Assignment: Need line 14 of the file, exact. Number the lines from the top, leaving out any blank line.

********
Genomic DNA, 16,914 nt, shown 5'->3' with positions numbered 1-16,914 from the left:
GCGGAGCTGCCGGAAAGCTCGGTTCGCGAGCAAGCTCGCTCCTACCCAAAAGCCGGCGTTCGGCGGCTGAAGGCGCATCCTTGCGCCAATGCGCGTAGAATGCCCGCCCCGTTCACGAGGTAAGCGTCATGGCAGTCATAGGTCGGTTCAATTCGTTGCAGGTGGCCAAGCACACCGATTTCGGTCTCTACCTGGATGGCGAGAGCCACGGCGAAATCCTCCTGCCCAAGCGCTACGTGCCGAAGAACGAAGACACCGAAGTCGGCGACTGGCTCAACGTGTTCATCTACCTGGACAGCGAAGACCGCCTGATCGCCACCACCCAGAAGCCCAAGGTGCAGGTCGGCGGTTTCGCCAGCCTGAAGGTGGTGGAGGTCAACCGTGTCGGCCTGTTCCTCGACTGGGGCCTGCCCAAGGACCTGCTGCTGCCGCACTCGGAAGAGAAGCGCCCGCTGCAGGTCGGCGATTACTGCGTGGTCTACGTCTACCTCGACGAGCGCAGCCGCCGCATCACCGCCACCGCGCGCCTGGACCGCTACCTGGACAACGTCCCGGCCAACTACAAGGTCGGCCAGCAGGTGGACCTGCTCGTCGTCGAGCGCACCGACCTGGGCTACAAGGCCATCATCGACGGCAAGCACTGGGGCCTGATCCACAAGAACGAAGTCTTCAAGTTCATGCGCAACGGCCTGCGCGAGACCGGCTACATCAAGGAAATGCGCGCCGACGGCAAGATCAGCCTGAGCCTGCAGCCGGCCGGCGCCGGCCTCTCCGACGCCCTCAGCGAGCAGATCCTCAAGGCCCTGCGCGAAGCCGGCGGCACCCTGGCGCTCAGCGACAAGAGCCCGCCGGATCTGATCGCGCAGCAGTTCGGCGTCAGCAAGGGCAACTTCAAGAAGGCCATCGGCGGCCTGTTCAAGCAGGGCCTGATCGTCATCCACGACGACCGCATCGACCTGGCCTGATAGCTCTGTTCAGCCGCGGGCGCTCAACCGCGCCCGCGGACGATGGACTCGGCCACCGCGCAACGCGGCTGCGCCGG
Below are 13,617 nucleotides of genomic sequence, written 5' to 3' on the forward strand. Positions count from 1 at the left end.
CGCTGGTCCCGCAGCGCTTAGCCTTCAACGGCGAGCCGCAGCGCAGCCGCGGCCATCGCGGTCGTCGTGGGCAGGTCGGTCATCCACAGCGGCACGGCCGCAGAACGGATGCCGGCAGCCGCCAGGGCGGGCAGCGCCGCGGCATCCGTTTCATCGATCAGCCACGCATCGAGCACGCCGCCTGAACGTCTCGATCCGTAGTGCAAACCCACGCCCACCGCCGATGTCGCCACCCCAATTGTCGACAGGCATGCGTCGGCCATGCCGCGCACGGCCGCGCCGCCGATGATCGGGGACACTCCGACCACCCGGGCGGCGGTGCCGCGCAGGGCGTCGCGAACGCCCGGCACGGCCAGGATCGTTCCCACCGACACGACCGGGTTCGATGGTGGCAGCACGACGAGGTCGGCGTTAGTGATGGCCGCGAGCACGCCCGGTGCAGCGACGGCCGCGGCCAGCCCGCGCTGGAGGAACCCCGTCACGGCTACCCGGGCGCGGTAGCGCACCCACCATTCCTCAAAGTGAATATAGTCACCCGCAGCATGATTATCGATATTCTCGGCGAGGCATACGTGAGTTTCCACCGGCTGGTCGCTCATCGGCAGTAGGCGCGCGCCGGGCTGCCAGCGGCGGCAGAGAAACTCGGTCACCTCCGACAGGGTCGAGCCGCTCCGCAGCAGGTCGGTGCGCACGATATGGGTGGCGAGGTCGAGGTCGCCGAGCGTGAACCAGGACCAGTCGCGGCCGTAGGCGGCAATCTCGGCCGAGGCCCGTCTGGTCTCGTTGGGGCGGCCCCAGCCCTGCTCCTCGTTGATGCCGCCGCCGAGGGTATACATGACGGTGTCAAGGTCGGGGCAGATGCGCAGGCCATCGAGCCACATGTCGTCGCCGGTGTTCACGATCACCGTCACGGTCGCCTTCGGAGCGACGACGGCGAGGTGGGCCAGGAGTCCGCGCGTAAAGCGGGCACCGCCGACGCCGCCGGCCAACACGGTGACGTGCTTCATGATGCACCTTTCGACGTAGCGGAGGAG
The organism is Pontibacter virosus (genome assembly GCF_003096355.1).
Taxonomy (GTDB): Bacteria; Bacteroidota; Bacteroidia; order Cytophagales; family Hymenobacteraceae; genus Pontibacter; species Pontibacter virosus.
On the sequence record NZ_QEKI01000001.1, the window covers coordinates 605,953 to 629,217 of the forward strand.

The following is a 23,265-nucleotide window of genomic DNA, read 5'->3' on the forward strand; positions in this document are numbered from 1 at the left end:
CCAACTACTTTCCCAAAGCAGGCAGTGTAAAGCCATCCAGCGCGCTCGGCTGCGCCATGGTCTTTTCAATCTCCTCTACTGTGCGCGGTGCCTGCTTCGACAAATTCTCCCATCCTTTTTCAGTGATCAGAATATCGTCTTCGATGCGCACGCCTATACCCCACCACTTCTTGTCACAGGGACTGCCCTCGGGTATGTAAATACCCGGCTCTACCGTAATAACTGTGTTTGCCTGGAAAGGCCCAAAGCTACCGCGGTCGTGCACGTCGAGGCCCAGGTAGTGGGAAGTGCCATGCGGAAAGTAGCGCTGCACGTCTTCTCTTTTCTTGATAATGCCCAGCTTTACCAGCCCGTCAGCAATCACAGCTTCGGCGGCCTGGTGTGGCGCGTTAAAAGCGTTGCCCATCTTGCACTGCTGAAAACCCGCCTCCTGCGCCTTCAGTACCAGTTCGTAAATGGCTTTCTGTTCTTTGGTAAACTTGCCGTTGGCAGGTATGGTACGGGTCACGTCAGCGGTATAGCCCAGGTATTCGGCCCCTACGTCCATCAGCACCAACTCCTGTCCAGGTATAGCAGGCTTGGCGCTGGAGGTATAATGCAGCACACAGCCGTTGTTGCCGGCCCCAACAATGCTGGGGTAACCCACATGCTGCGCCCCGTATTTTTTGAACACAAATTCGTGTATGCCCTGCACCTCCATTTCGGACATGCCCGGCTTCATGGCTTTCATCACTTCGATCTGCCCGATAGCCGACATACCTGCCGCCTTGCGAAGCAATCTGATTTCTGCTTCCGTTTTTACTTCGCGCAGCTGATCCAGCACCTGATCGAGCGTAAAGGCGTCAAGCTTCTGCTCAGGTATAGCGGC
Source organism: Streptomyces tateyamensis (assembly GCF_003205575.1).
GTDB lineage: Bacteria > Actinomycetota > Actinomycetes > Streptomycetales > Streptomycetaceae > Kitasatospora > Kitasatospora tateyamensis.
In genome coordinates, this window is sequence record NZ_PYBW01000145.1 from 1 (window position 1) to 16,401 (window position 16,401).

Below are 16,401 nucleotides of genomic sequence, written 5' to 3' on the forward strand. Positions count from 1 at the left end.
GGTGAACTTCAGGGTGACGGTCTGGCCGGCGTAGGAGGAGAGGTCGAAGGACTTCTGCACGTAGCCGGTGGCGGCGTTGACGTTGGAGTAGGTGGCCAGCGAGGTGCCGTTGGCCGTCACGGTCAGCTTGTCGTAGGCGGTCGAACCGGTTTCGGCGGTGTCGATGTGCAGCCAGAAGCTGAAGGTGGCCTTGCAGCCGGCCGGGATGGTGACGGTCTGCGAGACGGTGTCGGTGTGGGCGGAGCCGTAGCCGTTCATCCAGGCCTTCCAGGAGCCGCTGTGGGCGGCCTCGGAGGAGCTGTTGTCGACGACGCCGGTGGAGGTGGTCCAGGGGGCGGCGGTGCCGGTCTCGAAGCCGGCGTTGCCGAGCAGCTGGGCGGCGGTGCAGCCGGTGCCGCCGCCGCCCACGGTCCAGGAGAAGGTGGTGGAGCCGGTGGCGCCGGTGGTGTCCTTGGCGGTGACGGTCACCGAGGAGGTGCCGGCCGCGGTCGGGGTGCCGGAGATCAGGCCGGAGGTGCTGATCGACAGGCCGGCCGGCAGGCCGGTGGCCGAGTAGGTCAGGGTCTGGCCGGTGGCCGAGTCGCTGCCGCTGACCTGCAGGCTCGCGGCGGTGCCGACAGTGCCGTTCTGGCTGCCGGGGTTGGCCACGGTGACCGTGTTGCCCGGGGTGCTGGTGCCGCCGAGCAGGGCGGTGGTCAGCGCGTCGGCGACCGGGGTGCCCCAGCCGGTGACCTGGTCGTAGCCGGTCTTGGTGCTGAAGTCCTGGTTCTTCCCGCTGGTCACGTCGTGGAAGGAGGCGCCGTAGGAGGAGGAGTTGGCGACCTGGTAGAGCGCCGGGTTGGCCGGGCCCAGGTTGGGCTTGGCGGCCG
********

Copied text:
GGTGAACTTCAGGGTGACGGTCTGGCCGGCGTAGGAGGAGAGGTCGAAGGACTTCTGCACGTAGCCGGTGGCGGCGTTGACGTTGGAGTAGGTGGCCAGCGAGGTGCCGTTGGCCGTCACGGTCAGCTTGTCGTAGGCGGTCGAACCGGTTTCGGCGGTGTCGATGTGCAGCCAGAAGCTGAAGGTGGCCTTGCAGCCGGCCGGGATGGTGACGGTCTGCGAGACGGTGTCGGTGTGGGCGGAGCCGTAGCCGTTCATCCAGGCCTTCCAGGAGCCGCTGTGGGCGGCCTCGGAGGAGCTGTTGTCGACGACGCCGGTGGAGGTGGTCCAGGGGGCGGCGGTGCCGGTCTCGAAGCCGGCGTTGCCGAGCAGCTGGGCGGCGGTGCAGCCGGTGCCGCCGCCGCCCACGGTCCAGGAGAAGGTGGTGGAGCCGGTGGCGCCGGTGGTGTCCTTGGCGGTGACGGTCACCGAGGAGGTGCCGGCCGCGGTCGGGGTGCCGGAGATCAGGCCGGAGGTGCTGATCGACAGGCCGGCCGGCAGGCCGGTGGCCGAGTAGGTCAGGGTCTGGCCGGTGGCCGAGTCGCTGCCGCTGACCTGCAGGCTCGCGGCGGTGCCGACAGTGCCGTTCTGGCTGCCGGGGTTGGCCACGGTGACCGTGTTGCCCGGGGTGCTGGTGCCGCCGAGCAGGGCGGTGGTCAGCGCGTCGGCGACCGGGGTGCCCCAGCCGGTGACCTGGTCGTAGCCGGTCTTGGTGCTGAAGTCCTGGTTCTTCCCGCTGGTCACGTCGTGGAAGGAGGCGCCGTAGGAGGAGGAGTTGGCGACCTGGTAGAGCGCCGGGTTGGCCGGGCCCAGGTTGGGCTTGGCGGCCG